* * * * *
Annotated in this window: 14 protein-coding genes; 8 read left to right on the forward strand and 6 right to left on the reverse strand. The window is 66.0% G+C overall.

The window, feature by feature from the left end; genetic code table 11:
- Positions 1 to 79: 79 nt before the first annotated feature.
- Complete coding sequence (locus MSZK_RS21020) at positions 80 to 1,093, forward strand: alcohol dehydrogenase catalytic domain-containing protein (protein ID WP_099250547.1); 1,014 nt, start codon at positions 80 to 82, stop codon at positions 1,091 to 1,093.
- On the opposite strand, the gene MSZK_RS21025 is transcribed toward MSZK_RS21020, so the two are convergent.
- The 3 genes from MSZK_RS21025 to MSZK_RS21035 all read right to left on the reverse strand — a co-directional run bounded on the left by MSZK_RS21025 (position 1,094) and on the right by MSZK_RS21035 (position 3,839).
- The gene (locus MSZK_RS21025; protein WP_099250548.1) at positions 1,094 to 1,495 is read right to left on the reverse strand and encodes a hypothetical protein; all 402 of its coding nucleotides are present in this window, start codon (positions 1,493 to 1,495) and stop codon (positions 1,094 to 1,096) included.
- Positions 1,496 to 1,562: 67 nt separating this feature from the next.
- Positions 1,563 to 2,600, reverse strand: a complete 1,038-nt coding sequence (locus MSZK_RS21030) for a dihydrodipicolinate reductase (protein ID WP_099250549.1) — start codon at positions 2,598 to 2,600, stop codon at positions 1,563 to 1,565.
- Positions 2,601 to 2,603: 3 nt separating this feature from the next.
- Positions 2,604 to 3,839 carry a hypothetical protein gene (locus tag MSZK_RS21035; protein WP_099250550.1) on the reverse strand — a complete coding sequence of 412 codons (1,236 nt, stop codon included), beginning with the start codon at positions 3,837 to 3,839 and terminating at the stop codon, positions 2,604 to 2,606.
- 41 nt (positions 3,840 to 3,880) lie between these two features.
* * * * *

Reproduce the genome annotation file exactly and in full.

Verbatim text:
Annotated in this window: 14 protein-coding genes; 8 read left to right on the forward strand and 6 right to left on the reverse strand. The window is 66.0% G+C overall.

The window, feature by feature from the left end; genetic code table 11:
- Positions 1 to 79: 79 nt before the first annotated feature.
- Complete coding sequence (locus MSZK_RS21020) at positions 80 to 1,093, forward strand: alcohol dehydrogenase catalytic domain-containing protein (protein ID WP_099250547.1); 1,014 nt, start codon at positions 80 to 82, stop codon at positions 1,091 to 1,093.
- On the opposite strand, the gene MSZK_RS21025 is transcribed toward MSZK_RS21020, so the two are convergent.
- The 3 genes from MSZK_RS21025 to MSZK_RS21035 all read right to left on the reverse strand — a co-directional run bounded on the left by MSZK_RS21025 (position 1,094) and on the right by MSZK_RS21035 (position 3,839).
- The gene (locus MSZK_RS21025; protein WP_099250548.1) at positions 1,094 to 1,495 is read right to left on the reverse strand and encodes a hypothetical protein; all 402 of its coding nucleotides are present in this window, start codon (positions 1,493 to 1,495) and stop codon (positions 1,094 to 1,096) included.
- Positions 1,496 to 1,562: 67 nt separating this feature from the next.
- Positions 1,563 to 2,600, reverse strand: a complete 1,038-nt coding sequence (locus MSZK_RS21030) for a dihydrodipicolinate reductase (protein ID WP_099250549.1) — start codon at positions 2,598 to 2,600, stop codon at positions 1,563 to 1,565.
- Positions 2,601 to 2,603: 3 nt separating this feature from the next.
- Positions 2,604 to 3,839 carry a hypothetical protein gene (locus tag MSZK_RS21035; protein WP_099250550.1) on the reverse strand — a complete coding sequence of 412 codons (1,236 nt, stop codon included), beginning with the start codon at positions 3,837 to 3,839 and terminating at the stop codon, positions 2,604 to 2,606.
- 41 nt (positions 3,840 to 3,880) lie between these two features.